Dylan Jones: The rise of the gastropub

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The Independent Online

Pubs in London have been changing ever since The Eagle opened in Farringdon Road 15 years ago, when it was still largely patronised by Guardian senior management and postmen from nearby Mount Pleasant (and at that time few people could tell the difference). This was the capital's first gastropub, the first pub to be properly gutted, leaving the wooden floors, the ale and the wrought iron tables and chairs. They added an enormous blackboard on to which they scrawled the day's menu, bought in some serious wines, and created the template for the open kitchen (cooking, it goes without saying, fairly extraordinary pub grub, most of it Italian-based). I was working nearby at The Face at the time, and it was good sport watching the extravagantly dressed members of the fashion team sharing tables with people who didn't wear three-legged trousers as a matter of course.

And though the owners neglected to exploit the idea (gastropubs, not three-legged trousers), it was a blueprint that was copied all over town, to such an extent that in certain parts of London, if you haven't got a gastropub in your street, then estate agents won't really take you seriously. These days they're even patronised by brickies: "Mate, when you're ready, two glasses of ABC [Anything But Chardonnay] and a couple of steak sandwiches. Oh, a packet of Fruit & Nut while you're about it."

But things have moved on, and as gastropubs have slowly started to replace your local, pubs have started to move up a gear or two, usually by turning themselves into continental-style bars that also do food. One man who's been working on such a project for a while is Tom Aikens. Tom's Kitchen is an ambitious five-storey brasserie-cum-restaurant-cum-bar-cum-private dining room on the site of the old Blenheim Pub in Cale Street in Chelsea, just round the corner from Aikens' eponymous restaurant. The basement will have a proper cheese and wine room (the first of its kind in London), while the games room upstairs will have Dunhill livery. This is Aikens' own diffusion restaurant, with a slightly more egalitarian pricing structure than the flagship. Quality will not be forsaken though, and he claims that all his produce will be sourced from the UK. Given that he used to be the chef for the Bamfords, whose devotion to organic farming is fairly comprehensive, you have to conclude he means what he says.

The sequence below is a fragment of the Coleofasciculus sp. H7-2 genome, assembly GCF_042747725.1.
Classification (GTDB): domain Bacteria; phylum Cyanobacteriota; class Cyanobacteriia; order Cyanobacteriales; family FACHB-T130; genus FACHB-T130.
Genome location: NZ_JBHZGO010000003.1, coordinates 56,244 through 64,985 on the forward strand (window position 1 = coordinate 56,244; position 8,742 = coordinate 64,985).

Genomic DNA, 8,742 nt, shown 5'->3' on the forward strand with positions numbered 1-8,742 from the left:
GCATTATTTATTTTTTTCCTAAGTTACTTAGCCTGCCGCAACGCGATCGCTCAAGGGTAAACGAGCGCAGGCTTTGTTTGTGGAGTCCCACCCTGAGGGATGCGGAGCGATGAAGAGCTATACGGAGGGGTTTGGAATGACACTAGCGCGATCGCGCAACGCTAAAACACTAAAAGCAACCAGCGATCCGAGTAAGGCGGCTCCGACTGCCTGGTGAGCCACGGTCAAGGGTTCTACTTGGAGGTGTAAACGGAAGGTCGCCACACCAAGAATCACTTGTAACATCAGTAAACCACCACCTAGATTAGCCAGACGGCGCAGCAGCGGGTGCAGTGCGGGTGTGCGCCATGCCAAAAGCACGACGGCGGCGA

Will it be any good? Well, the encouraging thing about this place is the fact that it's not - like most new ventures of this sort in London - going to be members-only, so that stockbrokers will be rubbing shoulders with occupants of the council flats opposite. And as Aikens' own restaurant is currently one of the best in London (even though the lighting is far too bright), I'd say it will. If it doesn't - and in six weeks we'll know - blame the chef.

Dylan Jones is the editor of GQ